I recently interviewed the philosopher Simon Critchely on his new book, (co-written with his wife and psychoanalyst Jamieson Webster) entitled, The Hamlet Doctrine: Knowing Too Much, Doing Nothing for the online magazine Berfrois. There's a lot this book opens up not only for Shakespeare studies, but also for psychoanalysis. The idea that mosts interests me in … Continue reading From Shame to Love: The Politics of Hamlet. Interview with Simon Critchley
The argument in favor of eliminating the subject entirely is a compelling one. Especially when you follow through the problems of coming to a reliant and favorable version of a subject that meets the following criteria: 1. Post-metaphysical. Both Heidegger and Derrida in his stead argued that the development of a subject that depends on … Continue reading Towards a Post-Deconstructive Subject? Not So Fast!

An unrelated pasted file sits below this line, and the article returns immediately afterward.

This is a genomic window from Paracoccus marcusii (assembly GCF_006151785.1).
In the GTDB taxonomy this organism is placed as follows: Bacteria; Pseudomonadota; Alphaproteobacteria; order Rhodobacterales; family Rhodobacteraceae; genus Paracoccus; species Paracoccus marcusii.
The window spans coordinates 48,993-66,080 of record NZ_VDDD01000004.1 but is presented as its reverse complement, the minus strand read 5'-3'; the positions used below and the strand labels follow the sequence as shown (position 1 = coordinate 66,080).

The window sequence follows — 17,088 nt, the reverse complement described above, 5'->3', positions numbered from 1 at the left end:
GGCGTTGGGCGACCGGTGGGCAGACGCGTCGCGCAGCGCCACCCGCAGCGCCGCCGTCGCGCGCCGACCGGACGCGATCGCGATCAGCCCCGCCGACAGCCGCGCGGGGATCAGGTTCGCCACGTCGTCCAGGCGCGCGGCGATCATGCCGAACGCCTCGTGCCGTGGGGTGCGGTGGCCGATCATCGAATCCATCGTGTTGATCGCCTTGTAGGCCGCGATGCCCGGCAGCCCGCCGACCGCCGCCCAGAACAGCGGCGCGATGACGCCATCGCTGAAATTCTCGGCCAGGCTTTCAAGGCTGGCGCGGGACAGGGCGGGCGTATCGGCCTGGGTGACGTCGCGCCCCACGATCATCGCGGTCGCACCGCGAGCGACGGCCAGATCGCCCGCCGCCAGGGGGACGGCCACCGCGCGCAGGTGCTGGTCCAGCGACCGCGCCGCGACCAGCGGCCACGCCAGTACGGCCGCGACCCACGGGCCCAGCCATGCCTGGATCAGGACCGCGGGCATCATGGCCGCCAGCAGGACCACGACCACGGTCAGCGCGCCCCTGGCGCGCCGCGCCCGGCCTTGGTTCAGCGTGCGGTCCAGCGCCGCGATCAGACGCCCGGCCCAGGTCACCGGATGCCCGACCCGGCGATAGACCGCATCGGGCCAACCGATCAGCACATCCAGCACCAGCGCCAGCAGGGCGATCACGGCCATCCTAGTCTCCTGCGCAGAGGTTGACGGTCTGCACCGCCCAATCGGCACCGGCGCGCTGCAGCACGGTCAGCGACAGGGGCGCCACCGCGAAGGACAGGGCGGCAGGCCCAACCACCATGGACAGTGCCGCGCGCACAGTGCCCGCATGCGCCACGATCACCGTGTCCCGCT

Simon Critchley’s text on ethics and politics, Infinitely Demanding addresses the drift of nihilism that has overcome our contemporary conception of the political. Nihilism in this case is how we experience our societies as externally compulsory, but not internally compelling. In many ways Critcley's real asset is in bringing philosophy into a concrete relationship to … Continue reading Fulfilling the Traumatic Demand: Review of Critchley’s Ethics